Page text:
To most of these items many sects professing Christianity could confidently pledge allegiance; to many of them all Christian bodies subscribe. Belief in the existence and powers of the Holy Trinity, in Jesus Christ as the Savior and Redeemer of the human race, in man's individual accountability for his acts, in the acceptance of sacred writ as the Word of God, in the rights of worship according to the dictates of conscience, in the moral virtues-these professions and beliefs are a common creed in the realm of present-day Christendom. There is no peculiarly "Mormon” interpretation, in the light of which these principles of faith and practise are viewed by the Latter-day Saints, except, perhaps, in a certain simplicity and literalness of accept
The Articles of Faith are confessedly but an incomplete summary of doctrine, as the ninth of the series avers. The atmosphere of the Church is that of expectancy, of reverent waiting for further revelation of the Divine will and purpose. "Mormonism" is alive, and therefore grows and develops with the years. It promulgates latter-day Scripture as well as the Holy Writ of centuries remote; and strict comparison demonstrates consistency and harmony in spirit and principle.
"Mormonism" affirms itself to be the embodiment of the essential requirements of the Gospel of Jesus Christ, as proclaimed by the Master Himself, and by His duly ordained Apostles in the Primitive Church, and as taught and administered under Divine authority in the present dispensation. "Mormonism" is new only as a reestablishment, a restoration. It is the embodiment of the eternal Gospel, come again.
For more detailed treatment see the author's "The Articles of Faith," 480 pp., The Deseret News, Salt Lake City, Utah.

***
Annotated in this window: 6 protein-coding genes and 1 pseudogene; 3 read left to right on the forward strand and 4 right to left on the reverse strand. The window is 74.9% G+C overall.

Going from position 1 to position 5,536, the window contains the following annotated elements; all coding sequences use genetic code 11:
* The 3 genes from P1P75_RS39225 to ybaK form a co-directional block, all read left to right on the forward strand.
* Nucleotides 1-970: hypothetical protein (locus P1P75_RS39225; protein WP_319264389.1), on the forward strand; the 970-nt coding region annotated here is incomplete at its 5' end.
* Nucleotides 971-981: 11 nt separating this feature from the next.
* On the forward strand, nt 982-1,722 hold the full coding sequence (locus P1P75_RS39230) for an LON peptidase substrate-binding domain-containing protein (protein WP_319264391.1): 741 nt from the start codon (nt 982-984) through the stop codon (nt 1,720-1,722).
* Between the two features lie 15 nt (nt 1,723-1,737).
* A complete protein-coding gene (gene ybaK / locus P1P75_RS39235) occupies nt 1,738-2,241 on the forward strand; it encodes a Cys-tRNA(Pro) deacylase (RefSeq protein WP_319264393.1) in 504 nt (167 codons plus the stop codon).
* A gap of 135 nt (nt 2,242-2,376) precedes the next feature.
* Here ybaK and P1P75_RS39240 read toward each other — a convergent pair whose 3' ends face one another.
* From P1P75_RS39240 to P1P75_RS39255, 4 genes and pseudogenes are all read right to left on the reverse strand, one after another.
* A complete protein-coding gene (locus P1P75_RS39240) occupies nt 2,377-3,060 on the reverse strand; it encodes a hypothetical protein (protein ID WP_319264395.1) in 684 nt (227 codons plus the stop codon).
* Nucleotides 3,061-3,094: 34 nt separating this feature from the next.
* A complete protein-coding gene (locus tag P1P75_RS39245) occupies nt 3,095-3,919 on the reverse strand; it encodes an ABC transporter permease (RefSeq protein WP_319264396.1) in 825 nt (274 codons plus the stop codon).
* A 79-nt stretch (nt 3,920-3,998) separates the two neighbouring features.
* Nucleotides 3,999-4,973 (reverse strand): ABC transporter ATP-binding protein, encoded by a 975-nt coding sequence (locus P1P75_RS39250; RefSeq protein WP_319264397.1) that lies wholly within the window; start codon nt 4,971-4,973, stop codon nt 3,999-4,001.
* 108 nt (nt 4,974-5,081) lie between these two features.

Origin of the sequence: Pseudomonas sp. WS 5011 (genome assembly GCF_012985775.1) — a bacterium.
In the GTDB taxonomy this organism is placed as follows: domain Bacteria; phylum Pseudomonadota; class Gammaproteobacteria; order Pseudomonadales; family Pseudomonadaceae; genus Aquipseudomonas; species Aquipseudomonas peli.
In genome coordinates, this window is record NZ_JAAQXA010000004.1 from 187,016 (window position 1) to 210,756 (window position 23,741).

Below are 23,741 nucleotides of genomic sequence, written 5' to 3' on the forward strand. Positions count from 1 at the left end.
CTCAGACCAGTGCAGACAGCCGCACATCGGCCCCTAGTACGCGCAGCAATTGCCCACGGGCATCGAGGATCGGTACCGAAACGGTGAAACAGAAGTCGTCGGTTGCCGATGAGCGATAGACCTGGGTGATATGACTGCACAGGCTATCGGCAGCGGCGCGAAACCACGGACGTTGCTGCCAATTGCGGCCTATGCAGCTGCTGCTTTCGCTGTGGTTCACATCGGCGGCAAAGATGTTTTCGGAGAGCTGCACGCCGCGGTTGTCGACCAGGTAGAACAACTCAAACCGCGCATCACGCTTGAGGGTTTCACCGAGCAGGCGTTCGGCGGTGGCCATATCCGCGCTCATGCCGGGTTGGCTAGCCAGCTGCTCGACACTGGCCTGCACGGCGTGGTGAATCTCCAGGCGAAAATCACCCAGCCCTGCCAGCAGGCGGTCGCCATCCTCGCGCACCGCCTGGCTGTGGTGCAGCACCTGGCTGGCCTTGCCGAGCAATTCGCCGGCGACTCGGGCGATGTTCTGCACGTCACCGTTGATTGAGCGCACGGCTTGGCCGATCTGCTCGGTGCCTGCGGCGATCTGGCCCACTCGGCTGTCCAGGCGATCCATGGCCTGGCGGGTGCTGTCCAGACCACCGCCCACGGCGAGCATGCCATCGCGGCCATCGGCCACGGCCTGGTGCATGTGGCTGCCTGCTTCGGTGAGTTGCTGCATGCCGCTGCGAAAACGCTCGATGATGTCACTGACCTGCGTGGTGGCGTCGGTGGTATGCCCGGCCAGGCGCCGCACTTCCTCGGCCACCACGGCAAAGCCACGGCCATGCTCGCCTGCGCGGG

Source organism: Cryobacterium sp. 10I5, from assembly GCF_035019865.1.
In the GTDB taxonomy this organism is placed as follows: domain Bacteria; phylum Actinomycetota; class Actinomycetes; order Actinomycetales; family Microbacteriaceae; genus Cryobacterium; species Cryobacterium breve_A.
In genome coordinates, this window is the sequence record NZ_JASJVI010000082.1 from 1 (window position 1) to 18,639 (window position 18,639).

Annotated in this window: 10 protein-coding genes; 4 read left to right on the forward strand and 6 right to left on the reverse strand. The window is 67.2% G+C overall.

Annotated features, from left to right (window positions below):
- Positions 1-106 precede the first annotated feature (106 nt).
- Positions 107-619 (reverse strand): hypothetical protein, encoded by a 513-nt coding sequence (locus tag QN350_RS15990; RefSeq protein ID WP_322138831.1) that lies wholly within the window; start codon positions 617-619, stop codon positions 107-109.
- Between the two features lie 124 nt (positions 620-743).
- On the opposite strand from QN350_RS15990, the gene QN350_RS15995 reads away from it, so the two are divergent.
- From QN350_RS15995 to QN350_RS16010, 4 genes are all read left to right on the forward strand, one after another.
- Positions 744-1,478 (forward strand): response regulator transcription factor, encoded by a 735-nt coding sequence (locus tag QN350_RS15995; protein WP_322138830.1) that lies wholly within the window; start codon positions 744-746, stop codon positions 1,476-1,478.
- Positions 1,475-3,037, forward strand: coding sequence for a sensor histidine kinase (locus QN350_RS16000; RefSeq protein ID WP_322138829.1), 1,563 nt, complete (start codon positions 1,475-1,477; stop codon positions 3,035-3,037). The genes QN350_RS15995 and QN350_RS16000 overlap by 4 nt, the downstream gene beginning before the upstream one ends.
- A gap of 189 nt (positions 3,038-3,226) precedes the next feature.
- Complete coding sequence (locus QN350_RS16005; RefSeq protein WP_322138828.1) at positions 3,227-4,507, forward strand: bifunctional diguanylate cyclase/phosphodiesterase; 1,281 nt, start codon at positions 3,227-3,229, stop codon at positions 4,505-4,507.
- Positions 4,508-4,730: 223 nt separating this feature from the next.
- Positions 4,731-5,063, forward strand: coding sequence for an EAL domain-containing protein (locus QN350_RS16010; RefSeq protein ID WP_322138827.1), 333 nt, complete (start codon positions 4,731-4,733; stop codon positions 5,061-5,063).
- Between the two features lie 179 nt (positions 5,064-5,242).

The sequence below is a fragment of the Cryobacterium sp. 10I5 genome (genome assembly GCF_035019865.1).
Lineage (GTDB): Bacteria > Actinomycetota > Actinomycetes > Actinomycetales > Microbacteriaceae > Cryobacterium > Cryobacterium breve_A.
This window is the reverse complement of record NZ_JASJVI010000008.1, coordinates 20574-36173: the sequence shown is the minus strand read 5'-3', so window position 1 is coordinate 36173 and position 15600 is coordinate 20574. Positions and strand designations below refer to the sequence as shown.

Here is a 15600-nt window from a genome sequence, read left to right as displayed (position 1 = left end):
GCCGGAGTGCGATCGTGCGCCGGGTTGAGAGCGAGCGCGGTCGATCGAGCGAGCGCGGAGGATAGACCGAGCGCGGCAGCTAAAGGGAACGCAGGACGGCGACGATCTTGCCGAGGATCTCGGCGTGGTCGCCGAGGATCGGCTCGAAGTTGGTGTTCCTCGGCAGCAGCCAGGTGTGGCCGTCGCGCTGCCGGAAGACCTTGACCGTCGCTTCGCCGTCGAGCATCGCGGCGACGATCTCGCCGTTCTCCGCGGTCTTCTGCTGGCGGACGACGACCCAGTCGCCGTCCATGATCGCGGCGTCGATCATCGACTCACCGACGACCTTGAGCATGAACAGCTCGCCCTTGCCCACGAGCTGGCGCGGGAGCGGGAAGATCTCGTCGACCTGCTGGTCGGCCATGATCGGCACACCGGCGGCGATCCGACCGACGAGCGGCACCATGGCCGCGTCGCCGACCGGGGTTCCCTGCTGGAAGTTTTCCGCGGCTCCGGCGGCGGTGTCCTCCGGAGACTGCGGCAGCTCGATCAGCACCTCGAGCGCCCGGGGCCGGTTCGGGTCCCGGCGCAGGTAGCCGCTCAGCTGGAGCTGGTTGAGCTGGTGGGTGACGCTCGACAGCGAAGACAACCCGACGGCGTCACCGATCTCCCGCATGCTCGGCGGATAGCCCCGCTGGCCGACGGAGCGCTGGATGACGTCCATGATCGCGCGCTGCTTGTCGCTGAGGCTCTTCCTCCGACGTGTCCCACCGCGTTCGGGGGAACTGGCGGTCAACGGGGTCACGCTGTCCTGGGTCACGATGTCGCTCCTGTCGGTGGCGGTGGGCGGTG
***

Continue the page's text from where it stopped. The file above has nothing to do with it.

HAT'S in a name? So asked one who has been called the chief of English bards; and hosts of thoughtful minds have been conscious of the same insistent query springing up as a conception original to each. Who but the superficial will venture to deny the influence of names? We are all subject to the witchery of bias and of prejudice for or against; and the odium or the good repute of a name ofttimes determines our provisional acceptance or rejection of that for which it stands.
Most of us are in the habit of putting up our knowledge in little packages, duly ticketed. These we stow away in more or less orderly fashion, and though we glance betimes at the label we are apt to forget what any one of the parcels really contains.
"Mormonism" is an unpopular name; the truths for which it stands, the principles which it embodies, are more readily believed in if left unlabeled.
It should be borne in mind that the term "Mormon” with its several variants was first applied by way of nickname to the people now so designated. But nicknames. may be so sanctified by effort and achievement that they become titles of respect and profound significance. To this fact history lends definite and abundant testimony.
The term "Christian" was first applied as an epithet of contempt. You know how it was hurled in hatred and disdain at the disciples in Antioch. See Acts 11:26. Yet the